Battle Fantasia -Revised Version-
- Street Date:
- July 15th, 2015
- Reviewed by:
- Elizabeth Henges
- Review Date:1
- July 13th, 2015
- Game Release Year:
- Arc System Works
- Arc System Works
Online play was unable to be tested prior to this review. See the Replay Factor for a further explanation.
Arc System Works has really put their names on maps this past console generation with their 2D fighting games. The company is best known for their beautiful looking and deep properties, ranging from 'BlazBlue' to 'Persona 4 Arena' to 'Guilty Gear.' Between their deep gameplay, and their long story modes, Arc System Works has made a niche for itself in the last few years.
Before all that, though, they created 'Battle Fantasia', a somewhat odd fighting game with a fantasy setting for the Xbox 360 and PlayStation 3. Now, they've released an Revised Edition on Steam, allowing newer Arc System fans to try one of the developer's lesser known titles.
The Game Itself: Our Reviewer's Take
'Battle Fantasia' opens with a story typical for an average RPG: In the past, an overwhelming darkness took over the land, threatening to destroy all. Then, the evil was struck down and sealed away, allowing for peace and prosperity. However, this evil is now about to break out of its prison, and the next generation of heroes must pick up where the previous generation left off…
Given Arc System's reputation for lengthy Story Modes, 'Battle Fantasia' holds up to that promise, and is in fact one of the first Arc System games to offer an extensive Story Mode—which makes sense given the game's setting. Unfortunately, the characters and stories are rather uninspired and, dare I say, boring. Most of the characters fall into typical fantasy tropes, and the setting and world don't do much to spice these characters up. I'll admit that I found Ashley to be quite the entertaining fellow when he showed up, but when only one character makes a lasting impression (and he's a less important character at that), it's a bit hard to drum up excitement for more dialogue boxes in between matches.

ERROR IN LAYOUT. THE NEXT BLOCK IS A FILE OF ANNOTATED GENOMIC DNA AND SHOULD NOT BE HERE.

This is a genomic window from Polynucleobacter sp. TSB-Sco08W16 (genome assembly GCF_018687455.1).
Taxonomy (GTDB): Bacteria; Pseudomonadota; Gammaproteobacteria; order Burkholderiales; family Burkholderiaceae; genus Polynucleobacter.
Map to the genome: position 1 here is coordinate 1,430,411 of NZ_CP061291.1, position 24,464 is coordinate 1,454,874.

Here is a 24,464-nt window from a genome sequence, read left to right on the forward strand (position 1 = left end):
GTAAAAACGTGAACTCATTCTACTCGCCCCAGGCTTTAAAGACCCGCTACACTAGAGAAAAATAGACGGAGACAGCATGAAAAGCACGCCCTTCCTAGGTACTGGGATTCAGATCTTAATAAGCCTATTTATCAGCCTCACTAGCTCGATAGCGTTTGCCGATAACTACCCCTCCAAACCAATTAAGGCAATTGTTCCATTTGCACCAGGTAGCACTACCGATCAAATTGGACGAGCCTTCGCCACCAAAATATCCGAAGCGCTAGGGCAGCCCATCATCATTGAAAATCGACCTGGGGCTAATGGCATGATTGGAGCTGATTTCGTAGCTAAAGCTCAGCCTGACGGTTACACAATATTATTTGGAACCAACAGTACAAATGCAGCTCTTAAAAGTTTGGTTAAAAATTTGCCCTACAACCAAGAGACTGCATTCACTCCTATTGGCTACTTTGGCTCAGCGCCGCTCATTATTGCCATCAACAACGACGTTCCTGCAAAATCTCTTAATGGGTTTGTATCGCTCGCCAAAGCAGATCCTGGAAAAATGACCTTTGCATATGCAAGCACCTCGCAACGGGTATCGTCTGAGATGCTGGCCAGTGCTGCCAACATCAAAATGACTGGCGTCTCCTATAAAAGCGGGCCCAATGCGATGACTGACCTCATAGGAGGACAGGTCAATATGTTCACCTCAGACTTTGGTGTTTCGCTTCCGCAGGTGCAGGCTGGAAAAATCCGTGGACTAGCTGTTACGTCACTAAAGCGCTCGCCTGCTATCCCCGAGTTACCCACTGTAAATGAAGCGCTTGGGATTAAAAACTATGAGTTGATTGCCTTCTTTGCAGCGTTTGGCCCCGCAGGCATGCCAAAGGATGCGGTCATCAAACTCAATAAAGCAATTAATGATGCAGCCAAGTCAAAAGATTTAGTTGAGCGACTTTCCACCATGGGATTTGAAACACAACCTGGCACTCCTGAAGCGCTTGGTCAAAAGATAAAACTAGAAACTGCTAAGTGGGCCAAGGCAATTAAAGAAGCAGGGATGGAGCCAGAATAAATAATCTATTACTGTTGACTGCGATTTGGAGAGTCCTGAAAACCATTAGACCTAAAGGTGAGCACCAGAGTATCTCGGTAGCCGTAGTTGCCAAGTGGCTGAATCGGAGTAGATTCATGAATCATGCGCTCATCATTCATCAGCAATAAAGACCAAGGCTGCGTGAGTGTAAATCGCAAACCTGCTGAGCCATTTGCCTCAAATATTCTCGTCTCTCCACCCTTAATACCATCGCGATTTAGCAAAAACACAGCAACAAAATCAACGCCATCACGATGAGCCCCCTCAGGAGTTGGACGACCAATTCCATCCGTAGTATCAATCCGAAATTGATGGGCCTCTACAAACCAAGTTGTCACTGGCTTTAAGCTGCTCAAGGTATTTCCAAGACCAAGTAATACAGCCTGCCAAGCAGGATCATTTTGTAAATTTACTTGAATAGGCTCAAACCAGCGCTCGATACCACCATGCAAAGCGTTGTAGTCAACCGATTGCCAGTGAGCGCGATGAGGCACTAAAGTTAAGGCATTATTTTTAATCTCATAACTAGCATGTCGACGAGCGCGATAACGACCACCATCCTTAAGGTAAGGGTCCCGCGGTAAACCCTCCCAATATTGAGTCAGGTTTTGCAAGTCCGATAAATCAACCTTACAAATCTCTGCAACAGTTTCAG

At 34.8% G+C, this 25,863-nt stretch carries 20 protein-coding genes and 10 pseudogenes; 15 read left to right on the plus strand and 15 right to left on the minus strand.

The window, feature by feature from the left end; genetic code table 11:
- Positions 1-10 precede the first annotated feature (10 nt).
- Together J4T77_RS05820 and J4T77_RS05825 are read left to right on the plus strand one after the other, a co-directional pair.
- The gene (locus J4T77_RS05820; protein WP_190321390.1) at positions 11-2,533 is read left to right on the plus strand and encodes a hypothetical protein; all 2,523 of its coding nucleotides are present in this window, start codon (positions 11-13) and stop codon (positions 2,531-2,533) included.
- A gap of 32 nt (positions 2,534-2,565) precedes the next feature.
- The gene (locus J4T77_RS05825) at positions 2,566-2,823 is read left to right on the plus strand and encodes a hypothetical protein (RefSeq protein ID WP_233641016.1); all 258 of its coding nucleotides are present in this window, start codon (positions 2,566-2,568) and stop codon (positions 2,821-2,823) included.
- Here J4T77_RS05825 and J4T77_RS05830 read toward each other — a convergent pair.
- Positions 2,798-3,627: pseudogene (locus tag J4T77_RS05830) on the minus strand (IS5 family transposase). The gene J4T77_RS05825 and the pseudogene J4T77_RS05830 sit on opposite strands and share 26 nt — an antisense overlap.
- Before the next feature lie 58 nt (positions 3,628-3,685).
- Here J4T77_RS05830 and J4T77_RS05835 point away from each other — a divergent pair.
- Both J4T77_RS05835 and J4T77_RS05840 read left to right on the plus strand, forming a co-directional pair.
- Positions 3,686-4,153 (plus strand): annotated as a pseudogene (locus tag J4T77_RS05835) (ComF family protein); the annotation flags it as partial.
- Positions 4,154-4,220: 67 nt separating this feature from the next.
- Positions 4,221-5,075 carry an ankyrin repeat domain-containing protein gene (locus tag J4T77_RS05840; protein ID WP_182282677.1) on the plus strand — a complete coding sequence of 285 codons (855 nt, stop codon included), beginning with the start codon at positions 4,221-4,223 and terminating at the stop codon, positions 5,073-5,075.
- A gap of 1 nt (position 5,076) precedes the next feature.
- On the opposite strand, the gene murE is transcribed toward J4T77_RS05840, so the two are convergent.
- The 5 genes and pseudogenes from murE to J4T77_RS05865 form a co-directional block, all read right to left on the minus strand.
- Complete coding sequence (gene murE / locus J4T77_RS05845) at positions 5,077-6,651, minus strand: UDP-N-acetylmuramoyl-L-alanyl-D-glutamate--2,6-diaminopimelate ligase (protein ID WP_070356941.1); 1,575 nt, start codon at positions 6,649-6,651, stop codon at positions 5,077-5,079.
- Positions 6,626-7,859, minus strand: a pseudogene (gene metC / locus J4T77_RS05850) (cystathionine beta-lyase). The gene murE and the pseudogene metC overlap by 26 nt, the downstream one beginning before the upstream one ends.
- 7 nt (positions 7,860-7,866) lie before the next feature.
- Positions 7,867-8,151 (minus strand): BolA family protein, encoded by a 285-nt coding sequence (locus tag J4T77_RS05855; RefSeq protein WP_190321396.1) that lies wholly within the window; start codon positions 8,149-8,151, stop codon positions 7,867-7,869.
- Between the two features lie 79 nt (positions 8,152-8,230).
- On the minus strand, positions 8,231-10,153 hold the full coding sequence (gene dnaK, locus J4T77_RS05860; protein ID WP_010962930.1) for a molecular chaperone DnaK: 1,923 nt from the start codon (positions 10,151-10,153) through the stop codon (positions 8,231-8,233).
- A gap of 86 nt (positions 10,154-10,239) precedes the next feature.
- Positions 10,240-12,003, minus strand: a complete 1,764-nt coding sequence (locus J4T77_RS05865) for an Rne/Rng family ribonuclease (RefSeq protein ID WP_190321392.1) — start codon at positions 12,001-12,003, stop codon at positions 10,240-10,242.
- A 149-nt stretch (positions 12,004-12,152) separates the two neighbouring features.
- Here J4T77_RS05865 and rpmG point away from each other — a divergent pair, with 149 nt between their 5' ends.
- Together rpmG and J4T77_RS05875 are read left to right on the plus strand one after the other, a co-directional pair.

It's a terribly clichéd story, but it offers a decent enough vessel for the core of any fighting game—the gameplay. 'Battle Fantasia', unlike most of Arc System's more popular titles, is actually quite a bit more on the technical side. Whereas 'Guilty Gear' relies on heavy combos and 'Persona 4 Arena' has newbie friendly modes that allow for easy and flashy combos, 'Battle Fantasia' relies more on making sure most hits connect and understanding the distance between you and the opponent.
To put that into perspective, while characters can dash back and forth like most fighting games, these dashes are honestly quite short, and while they can be used to close the distance, the way they work make it far better to use in a general positioning sense. Couple this with the variety of ranges shared amongst the roster and the precise button commands needed to execute moves, and 'Battle Fantasia' ends up being more methodical than most fighting games in the modern market.